Packet Hex Dump

2012/04/15

Extracting Information From a Hexadecimal Packet Dump

Sometimes we may obtain a hexadecimal dump of some part of a packet, and we may need to get the data into some format that allows us to do something with it, like analyzing it, rewriting or replaying it, etc. Network Expect has some built-in capabilities to handle hexadecimal packet dumps that are similar in spirit to Wireshark’s text2pcap utility. This page provides a couple of examples of how to import hexadecimal packet dumps and make use of them.

Deciphering an OSPF Message

The first example shows how to dissect an OSPF message. When we start, we only have a hexadecimal packet dump and a brief description that tells us that the packet is an OSPF message. By looking at the packet dump below it seems clear that it comes from tcpdump, but we could have received it via email, we may have seen it in some C or Python source code, etc.

12:27:53.704034 vlan 1, p 6, IP gw-ext.chapus.net > OSPF-ALL.MCAST.NET: OSPFv2, Hello, length 60
        0x0000:  c001 0800 45c0 0050 ea14 0000 0159 d86f  ....E..P.....Y.o
        0x0010:  0a0a 0c02 e000 0005 0201 0030 0a0a 0c02  ...........0....
        0x0020:  0000 0000 946c 0000 0000 0000 0000 0000  .....l..........
        0x0030:  ffff ff00 000a 1201 0000 0028 0a0a 0c02  ...........(....
        0x0040:  0a0a 0c01 0a0a 0c01 fff6 0003 0001 0004  ................
        0x0050:  0000 0001                                ....

Note that tcpdump is telling us that this packet has a 802.1q tag (the “vlan 1, p 6” part) that precedes an IP packet (0x45, 0xc0, etc.)

Our objective is to dissect this packet dump in Network Expect. Note that we could easily use Wireshark’s text2pcap to convert the dump to PCAP format and then open it in Wireshark, but the assumption is that we may have to do something more once we have the data in a format that Network Expect can use.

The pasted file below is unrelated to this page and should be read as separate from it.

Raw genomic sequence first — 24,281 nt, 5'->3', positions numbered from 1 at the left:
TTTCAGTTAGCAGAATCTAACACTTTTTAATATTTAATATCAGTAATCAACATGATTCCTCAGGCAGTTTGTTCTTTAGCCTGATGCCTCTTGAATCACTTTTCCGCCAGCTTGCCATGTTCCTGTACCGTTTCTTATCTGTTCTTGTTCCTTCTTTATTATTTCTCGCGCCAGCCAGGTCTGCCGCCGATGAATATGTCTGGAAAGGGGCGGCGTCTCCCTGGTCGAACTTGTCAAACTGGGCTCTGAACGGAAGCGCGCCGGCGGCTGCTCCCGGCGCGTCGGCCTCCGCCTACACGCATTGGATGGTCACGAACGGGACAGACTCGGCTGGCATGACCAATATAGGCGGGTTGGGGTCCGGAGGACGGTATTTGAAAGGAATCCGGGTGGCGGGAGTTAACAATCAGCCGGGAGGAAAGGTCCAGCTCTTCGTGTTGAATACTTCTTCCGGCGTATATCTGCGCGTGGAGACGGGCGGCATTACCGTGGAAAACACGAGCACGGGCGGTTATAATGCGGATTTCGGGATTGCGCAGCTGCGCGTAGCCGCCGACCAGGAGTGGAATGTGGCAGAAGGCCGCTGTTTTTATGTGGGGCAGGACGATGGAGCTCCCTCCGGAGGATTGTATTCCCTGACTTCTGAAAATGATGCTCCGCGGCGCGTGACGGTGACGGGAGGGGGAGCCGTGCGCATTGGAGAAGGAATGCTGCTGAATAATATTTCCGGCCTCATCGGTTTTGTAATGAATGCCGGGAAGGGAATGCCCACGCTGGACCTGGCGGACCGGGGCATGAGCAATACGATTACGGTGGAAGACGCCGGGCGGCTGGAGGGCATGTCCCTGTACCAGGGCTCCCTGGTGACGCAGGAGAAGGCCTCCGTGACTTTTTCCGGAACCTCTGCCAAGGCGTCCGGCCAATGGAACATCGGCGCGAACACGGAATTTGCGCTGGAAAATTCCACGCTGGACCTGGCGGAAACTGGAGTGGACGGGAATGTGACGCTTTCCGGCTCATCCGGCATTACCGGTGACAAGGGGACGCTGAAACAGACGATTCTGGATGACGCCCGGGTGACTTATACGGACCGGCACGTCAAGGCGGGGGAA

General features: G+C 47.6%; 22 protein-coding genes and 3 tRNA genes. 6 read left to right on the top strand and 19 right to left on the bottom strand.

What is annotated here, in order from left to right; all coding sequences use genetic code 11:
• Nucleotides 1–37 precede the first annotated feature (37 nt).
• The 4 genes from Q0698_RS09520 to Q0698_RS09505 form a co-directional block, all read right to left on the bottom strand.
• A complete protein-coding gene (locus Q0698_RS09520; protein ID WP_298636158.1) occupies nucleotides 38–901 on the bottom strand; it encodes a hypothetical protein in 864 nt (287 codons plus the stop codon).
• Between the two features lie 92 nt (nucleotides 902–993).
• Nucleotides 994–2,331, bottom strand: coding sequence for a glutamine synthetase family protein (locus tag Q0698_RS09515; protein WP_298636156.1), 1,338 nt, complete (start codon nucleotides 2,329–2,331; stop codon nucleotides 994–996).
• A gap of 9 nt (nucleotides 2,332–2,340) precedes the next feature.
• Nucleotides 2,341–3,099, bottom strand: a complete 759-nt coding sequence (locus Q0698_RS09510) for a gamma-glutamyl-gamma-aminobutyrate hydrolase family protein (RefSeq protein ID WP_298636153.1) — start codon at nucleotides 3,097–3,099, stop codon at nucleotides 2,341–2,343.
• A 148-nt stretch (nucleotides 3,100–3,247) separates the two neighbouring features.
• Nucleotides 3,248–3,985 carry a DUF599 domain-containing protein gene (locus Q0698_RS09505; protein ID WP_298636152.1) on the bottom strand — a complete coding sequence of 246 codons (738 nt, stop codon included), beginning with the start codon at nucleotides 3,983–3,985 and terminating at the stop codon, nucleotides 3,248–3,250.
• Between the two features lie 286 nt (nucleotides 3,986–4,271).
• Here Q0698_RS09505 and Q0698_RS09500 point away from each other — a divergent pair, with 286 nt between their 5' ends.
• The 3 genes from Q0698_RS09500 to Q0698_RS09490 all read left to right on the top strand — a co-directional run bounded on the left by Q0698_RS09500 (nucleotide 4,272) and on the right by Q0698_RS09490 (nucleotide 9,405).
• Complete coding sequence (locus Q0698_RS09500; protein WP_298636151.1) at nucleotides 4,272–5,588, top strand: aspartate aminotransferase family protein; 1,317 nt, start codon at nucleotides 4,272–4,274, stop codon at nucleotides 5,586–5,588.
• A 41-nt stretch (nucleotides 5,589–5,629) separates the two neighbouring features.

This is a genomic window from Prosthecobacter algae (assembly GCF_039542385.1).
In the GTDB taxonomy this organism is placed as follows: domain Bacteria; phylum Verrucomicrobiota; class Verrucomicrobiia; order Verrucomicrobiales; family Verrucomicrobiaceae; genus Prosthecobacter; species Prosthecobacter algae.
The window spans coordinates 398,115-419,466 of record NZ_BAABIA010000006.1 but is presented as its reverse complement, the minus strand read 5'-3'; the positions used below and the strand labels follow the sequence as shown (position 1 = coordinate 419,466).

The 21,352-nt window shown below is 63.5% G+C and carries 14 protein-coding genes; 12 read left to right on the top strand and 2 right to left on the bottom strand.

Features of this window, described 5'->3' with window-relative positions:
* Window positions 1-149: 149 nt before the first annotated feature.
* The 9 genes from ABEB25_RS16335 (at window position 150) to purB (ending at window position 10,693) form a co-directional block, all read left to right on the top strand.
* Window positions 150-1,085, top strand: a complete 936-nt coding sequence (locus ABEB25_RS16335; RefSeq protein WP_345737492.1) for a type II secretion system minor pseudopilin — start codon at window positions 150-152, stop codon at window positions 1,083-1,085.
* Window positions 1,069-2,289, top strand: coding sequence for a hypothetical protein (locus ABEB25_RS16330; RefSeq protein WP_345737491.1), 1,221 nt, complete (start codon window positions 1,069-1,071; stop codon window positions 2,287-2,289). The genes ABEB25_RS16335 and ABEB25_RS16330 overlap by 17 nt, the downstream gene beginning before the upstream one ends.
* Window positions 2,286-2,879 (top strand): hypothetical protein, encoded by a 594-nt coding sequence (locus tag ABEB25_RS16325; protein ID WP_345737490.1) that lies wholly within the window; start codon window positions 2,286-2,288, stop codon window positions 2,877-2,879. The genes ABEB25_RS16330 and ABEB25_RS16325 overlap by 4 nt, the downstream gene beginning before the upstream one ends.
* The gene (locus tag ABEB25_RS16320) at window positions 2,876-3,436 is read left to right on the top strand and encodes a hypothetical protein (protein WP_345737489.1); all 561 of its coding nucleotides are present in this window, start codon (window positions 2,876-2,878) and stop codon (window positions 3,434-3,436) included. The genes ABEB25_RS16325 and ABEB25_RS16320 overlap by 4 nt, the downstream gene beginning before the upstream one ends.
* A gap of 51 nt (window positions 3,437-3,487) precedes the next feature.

The first thing to do after we have the hexadecimal packet dump is to import the data into Network Expect. The best Network Expect data object to store the imported data in is a BArray object, which is a custom Tcl object that Network Expect implements to store binary data. Network Expect uses the barray command to manipulate BArrays, and this command has a hex-import option that we need to make use of. To import the above hexadecimal packet dump we use the barray command in this way:

netexpect> set dot1q [barray hex-import -ignore-prefix 1 -ignore-after-column 58 {
>        0x0000:  c001 0800 45c0 0050 ea14 0000 0159 d86f  ....E..P.....Y.o
>        0x0010:  0a0a 0c02 e000 0005 0201 0030 0a0a 0c02  ...........0....
>        0x0020:  0000 0000 946c 0000 0000 0000 0000 0000  .....l..........
>        0x0030:  ffff ff00 000a 1201 0000 0028 0a0a 0c02  ...........(....